The Justice Department sent experts to Jena as a result of an investigation it has mounted in recent years into widespread reports of abuses in Louisiana's other juvenile prisons. Additionally, Judge Frank J. Polozola of Federal District Court in Baton Rouge has overseen conditions in jails and prisons throughout the state for more than a decade following lawsuits on behalf of inmates.
In a statement, Wackenhut said it was disappointed by the Justice Department's charges. The criticisms, it said, were overstated and ignored progress it had made toward resolving problems at the prison. "The bottom line is that the juvenile facility at Jena is a well-managed and safe facility," Wackenhut said.
Other private prisons across the country have drawn official criticism. But most of those have been run by smaller companies set up in recent years, as a prison-building boom has fostered new industry growth.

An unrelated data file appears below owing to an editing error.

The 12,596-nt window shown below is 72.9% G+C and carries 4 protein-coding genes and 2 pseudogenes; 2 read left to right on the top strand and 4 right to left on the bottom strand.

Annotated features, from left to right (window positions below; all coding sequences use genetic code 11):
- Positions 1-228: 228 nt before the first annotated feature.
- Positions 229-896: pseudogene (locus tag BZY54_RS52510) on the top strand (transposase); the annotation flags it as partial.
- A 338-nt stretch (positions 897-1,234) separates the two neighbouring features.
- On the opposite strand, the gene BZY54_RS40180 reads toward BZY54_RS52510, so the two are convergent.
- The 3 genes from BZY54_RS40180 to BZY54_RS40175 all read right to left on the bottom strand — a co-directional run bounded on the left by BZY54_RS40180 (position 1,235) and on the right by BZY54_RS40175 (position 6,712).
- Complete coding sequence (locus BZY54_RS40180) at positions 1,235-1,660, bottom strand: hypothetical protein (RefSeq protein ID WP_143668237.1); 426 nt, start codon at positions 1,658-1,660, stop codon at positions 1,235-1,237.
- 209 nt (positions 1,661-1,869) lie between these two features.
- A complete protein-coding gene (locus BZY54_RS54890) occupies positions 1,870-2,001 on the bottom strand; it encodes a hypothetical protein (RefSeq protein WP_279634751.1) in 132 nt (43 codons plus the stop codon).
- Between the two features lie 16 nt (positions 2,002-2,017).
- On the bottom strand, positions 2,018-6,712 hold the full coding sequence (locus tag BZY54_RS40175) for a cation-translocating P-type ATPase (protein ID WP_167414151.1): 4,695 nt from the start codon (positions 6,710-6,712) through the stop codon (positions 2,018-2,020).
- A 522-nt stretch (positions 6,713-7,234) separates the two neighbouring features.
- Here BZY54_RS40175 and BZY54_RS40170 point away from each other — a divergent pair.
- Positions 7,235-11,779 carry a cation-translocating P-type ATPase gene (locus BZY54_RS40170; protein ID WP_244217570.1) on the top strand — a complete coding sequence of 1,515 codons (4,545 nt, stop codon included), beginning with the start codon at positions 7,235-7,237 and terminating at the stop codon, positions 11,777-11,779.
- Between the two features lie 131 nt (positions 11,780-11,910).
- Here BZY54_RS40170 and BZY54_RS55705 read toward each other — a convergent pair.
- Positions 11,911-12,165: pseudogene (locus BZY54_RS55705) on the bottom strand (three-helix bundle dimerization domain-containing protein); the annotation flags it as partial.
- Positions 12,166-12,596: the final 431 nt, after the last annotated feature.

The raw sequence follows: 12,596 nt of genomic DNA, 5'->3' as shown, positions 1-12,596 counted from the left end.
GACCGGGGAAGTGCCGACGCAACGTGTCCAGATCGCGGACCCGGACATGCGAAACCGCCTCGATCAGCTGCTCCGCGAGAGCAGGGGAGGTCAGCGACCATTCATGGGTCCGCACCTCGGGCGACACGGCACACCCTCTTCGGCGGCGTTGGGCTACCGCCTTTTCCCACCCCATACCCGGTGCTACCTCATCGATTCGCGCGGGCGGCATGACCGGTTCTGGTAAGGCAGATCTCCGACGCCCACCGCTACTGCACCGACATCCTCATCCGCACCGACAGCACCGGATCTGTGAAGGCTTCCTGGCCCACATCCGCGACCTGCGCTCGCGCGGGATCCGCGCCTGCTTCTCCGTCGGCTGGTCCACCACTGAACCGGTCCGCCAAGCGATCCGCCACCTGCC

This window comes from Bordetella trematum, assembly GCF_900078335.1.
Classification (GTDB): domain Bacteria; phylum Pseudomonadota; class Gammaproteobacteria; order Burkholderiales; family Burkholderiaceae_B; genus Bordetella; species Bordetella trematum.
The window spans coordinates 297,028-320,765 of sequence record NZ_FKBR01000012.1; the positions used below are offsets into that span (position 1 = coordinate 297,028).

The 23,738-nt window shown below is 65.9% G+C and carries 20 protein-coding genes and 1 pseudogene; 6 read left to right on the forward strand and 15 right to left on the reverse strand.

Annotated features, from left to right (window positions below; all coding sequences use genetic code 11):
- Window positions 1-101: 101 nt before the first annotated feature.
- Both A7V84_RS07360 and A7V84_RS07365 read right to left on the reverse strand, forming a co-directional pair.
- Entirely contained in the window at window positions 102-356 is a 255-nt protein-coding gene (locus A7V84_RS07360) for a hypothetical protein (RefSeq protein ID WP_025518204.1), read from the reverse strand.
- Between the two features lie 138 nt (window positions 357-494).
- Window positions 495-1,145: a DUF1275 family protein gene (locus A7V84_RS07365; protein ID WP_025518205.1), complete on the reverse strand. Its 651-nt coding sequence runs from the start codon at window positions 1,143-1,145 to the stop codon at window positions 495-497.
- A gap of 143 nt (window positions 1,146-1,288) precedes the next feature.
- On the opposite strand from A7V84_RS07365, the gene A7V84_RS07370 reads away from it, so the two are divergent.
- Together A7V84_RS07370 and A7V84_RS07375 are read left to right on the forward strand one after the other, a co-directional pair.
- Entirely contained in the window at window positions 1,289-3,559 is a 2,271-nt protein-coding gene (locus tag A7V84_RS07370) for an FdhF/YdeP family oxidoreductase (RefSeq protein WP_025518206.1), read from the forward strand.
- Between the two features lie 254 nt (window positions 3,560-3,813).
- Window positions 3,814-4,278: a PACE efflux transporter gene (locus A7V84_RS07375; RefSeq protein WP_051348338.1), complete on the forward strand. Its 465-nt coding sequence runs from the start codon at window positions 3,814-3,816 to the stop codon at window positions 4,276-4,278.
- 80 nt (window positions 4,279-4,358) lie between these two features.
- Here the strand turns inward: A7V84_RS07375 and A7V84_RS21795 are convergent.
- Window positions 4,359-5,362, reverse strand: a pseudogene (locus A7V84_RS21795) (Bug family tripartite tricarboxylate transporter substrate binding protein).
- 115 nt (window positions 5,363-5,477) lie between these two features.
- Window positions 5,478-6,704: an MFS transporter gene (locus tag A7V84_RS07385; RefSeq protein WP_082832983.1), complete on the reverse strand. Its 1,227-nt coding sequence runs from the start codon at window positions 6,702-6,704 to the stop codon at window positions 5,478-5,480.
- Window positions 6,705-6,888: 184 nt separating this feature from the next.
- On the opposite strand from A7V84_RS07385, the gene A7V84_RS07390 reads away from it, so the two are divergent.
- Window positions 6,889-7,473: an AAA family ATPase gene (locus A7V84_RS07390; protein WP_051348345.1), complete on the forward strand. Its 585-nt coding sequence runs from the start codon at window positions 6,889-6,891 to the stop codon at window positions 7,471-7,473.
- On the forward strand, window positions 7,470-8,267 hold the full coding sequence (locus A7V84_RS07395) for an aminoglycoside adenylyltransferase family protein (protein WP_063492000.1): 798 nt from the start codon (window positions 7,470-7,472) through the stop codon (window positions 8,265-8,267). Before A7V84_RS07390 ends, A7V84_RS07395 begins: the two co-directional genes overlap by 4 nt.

Wackenhut, based in Palm Beach Gardens, Fla., operates 39,308 beds in 56 institutions in 13 states and seven foreign countries. The reports do not make clear whether top company officials knew about the problems at Jena.
Private prison operators like Wackenhut say they can make money by applying better management skills than government. On its Web site, Wackenhut says it "insists that each of its facilities is a model of modern correctional management."
But a report in February by four experts hired by the Justice Department concluded that the problems at Jena "seemed to be linked to the reluctance of Wackenhut Corrections to spend adequate funds to provide for the care of the youth."
And John Whitely, a former warden of the Louisiana state penitentiary at Angola who examined the Jena prison for for Judge Polozola, said that the pervasive lack of shoes, underwear, blankets and mattresses for inmates was "just cheap."
After reading the reports, Judge Doherty went to Jena himself and interviewed inmates. He also conducted hearings of his own to determine the facts of cases involving youths sentenced in his court.